The following is a series of questions that Julie Gable asked me to respond to for an article she was writing for the Association of Records Managers & Administrators (ARMA) Information Management Journal. Julie is a widely respected expert on electronic records management and compliance.I thought the questions along with my responses might be useful and provide a snapshot of some of my thinking regarding compliance, records management, and how organizations are addressing these challenges.
1. Tell me about your company, where is it based and what do you do? Compliance Solutions Group is based in Reston, VA (The Washington D.C. Metro area). Compliance Solutions Group (CSG) specializes in implementing document, records, and business process management solutions that address compliance with the Sarbanes-Oxley Act, SEC and NASD regulations for publicly traded companies and financial services businesses.As recognized authorities on compliance, document, records, and workflow management, CSG brings practical experience, thought leadership and technical expertise to every engagement. Our projects can be delivered in weeks or months not months or years.CSG is a subsidiary of Applied Information Sciences; a 25 year old software engineering firm, a Microsoft managed Gold Partner (www.appliedis.com), and has completed hundreds of enterprise solutions on-time, on-budget and on-target.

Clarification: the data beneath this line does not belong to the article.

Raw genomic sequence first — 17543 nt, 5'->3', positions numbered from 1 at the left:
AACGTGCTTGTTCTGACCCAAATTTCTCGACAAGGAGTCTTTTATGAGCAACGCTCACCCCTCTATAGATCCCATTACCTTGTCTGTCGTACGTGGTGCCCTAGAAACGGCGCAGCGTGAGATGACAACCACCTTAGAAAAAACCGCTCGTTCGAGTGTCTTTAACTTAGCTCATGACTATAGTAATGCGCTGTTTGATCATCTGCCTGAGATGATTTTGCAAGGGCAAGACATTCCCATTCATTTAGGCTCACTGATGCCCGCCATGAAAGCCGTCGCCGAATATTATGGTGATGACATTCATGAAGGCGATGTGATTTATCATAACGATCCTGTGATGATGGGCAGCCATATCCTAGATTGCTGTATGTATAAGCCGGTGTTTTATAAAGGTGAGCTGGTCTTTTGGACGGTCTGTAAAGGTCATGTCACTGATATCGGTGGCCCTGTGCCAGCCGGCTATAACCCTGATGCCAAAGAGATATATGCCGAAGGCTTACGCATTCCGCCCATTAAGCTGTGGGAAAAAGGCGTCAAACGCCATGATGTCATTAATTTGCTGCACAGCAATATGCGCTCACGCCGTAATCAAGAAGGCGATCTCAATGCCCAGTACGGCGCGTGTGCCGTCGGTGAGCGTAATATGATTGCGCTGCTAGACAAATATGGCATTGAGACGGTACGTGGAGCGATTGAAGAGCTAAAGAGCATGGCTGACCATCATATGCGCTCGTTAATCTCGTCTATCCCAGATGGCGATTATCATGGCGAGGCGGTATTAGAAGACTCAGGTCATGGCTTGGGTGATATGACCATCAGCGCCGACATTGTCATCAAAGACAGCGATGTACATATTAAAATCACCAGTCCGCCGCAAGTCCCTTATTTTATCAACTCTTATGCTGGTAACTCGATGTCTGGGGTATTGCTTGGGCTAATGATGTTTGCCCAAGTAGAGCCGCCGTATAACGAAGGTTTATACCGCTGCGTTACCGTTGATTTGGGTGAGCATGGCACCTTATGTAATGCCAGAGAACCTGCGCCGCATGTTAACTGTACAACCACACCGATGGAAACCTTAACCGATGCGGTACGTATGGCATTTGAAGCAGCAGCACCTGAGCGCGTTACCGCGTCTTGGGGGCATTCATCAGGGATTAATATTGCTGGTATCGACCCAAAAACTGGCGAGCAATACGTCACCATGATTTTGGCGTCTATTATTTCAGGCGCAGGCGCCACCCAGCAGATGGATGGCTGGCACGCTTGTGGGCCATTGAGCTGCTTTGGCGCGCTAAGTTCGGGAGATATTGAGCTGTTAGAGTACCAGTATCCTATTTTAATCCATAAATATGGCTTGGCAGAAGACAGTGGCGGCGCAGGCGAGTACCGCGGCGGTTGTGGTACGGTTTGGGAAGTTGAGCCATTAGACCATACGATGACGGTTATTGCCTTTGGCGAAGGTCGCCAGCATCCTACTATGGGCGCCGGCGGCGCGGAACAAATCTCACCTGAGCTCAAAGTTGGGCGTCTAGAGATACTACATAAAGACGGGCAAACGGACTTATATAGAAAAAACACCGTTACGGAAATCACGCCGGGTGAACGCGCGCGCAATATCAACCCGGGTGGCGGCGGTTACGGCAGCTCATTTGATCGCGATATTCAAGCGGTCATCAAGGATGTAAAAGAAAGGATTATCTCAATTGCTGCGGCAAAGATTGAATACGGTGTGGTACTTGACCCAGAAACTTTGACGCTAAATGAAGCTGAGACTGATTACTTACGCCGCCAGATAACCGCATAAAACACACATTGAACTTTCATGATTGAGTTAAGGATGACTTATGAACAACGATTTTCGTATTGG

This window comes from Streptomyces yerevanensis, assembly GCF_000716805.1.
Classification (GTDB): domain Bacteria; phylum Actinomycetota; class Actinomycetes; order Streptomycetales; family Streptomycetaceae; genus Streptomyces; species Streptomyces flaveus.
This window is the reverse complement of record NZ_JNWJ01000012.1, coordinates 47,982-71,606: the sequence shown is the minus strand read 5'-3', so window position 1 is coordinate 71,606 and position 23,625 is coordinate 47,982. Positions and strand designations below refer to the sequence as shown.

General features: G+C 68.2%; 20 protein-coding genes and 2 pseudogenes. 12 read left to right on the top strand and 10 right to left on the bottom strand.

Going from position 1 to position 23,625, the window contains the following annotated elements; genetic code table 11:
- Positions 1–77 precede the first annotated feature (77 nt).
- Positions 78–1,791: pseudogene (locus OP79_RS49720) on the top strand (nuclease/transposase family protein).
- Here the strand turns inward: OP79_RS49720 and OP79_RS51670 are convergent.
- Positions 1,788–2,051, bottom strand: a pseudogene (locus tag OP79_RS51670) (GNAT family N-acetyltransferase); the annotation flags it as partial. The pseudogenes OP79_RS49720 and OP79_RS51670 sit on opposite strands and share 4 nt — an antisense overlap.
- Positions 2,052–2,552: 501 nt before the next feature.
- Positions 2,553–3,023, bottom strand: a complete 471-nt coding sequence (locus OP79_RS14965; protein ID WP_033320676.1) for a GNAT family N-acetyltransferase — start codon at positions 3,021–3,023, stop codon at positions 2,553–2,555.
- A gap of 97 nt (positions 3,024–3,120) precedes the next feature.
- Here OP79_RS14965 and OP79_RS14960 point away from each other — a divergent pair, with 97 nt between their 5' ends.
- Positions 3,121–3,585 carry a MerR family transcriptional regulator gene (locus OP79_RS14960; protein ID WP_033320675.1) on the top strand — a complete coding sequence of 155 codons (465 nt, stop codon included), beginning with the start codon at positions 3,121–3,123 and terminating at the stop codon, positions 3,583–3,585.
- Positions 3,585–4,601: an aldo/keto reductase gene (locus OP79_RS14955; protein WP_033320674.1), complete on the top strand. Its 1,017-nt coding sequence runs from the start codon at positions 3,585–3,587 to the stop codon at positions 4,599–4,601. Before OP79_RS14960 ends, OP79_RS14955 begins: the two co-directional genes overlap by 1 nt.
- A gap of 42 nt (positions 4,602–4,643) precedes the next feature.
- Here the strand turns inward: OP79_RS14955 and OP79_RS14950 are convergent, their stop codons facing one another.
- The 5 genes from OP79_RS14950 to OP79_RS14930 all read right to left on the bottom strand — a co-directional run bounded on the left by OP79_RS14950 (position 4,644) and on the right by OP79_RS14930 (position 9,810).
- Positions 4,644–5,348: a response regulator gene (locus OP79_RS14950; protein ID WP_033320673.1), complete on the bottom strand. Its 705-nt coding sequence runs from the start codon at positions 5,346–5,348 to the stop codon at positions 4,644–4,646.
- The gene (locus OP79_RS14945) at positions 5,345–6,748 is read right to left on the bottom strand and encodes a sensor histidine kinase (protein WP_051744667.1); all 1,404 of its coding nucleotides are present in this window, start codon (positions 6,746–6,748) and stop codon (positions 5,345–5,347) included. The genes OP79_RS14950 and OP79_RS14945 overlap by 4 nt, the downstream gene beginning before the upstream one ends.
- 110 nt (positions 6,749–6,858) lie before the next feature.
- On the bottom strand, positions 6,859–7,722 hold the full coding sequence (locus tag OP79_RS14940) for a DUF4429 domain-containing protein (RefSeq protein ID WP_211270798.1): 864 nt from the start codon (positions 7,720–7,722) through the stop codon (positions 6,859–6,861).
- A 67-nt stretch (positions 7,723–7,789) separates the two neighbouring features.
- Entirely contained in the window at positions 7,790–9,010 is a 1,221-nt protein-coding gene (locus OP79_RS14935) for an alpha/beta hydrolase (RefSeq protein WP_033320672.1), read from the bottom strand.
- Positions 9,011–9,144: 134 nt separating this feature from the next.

2. What compliance regulations do you deal with in your work? We typically focus on DoD and Federal regulations for our Federal Government customers. For our commercial customers we focus mostly on addressing SOX. Our business mix is approximately 50/50.